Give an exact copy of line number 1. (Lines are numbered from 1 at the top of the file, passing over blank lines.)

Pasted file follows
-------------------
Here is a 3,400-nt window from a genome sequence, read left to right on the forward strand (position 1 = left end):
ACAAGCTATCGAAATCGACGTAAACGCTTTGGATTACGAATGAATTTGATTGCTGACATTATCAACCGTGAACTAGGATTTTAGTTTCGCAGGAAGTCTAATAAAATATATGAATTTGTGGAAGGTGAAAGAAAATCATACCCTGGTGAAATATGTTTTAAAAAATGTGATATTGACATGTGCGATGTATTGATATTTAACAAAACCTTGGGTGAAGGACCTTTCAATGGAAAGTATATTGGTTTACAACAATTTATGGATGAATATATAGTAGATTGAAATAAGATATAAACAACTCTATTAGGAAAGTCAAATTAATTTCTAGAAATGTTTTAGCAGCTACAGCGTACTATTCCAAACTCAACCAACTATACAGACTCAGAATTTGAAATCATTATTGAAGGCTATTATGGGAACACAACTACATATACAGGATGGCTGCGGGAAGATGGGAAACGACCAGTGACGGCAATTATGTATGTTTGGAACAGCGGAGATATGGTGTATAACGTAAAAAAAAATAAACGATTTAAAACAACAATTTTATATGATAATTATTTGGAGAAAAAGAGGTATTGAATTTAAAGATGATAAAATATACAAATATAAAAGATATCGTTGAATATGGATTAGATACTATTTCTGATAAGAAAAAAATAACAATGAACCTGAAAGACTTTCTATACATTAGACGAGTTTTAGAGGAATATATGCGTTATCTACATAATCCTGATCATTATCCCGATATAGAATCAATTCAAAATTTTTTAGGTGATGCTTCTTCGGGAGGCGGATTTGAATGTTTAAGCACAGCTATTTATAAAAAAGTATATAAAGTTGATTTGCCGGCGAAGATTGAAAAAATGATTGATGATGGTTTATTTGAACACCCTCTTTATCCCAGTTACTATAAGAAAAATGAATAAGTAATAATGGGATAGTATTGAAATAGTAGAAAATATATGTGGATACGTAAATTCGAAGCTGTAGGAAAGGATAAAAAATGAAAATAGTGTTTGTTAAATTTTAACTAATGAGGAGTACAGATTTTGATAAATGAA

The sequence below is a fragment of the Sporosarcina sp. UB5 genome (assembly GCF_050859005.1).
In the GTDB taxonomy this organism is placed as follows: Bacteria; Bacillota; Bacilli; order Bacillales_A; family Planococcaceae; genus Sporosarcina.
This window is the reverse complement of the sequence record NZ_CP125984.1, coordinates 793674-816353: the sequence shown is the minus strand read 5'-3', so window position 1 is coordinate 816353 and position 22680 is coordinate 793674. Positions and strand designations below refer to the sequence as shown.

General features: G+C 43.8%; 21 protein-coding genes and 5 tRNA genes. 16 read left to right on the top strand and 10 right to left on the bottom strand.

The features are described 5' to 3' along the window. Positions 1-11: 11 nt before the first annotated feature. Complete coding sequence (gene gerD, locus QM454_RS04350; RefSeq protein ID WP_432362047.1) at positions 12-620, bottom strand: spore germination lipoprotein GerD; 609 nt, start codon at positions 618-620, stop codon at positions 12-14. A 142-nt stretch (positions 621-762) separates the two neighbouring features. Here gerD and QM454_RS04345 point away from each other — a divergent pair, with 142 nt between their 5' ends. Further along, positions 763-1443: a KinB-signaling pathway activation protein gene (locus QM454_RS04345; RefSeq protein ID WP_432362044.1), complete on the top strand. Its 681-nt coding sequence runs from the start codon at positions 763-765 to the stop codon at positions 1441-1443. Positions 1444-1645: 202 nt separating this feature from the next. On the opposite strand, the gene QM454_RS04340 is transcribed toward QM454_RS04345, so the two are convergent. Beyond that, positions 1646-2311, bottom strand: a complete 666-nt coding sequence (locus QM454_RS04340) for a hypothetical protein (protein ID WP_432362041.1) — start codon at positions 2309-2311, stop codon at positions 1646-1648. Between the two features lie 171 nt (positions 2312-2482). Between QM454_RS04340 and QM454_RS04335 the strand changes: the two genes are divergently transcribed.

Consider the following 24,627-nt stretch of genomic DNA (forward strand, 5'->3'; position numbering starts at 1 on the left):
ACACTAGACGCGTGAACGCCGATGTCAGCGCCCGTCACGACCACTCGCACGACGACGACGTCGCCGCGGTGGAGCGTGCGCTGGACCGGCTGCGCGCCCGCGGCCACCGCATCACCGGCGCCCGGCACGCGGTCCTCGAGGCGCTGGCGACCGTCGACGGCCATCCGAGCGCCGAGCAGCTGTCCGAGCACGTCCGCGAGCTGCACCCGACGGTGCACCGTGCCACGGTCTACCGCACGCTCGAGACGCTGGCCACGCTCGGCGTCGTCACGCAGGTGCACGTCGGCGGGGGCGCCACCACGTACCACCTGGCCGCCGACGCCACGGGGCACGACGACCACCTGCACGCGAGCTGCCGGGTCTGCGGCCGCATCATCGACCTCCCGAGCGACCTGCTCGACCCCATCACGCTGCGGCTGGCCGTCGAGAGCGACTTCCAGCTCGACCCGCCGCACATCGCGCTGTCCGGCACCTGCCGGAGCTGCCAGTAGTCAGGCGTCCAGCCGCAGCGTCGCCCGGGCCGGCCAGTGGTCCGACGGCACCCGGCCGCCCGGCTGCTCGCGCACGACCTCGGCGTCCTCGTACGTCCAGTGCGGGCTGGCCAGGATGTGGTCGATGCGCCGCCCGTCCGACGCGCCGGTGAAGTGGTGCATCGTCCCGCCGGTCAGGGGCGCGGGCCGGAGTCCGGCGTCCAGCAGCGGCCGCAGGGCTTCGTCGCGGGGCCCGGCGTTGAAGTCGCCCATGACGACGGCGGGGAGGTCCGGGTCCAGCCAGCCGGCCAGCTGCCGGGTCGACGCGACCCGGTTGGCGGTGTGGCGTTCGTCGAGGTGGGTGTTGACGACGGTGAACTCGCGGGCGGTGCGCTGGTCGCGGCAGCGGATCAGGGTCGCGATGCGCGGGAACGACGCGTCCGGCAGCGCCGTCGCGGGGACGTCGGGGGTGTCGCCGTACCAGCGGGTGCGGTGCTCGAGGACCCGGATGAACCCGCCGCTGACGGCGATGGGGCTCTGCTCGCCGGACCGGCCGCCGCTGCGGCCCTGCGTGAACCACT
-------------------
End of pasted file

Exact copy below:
Here is a 3,400-nt window from a genome sequence, read left to right on the forward strand (position 1 = left end):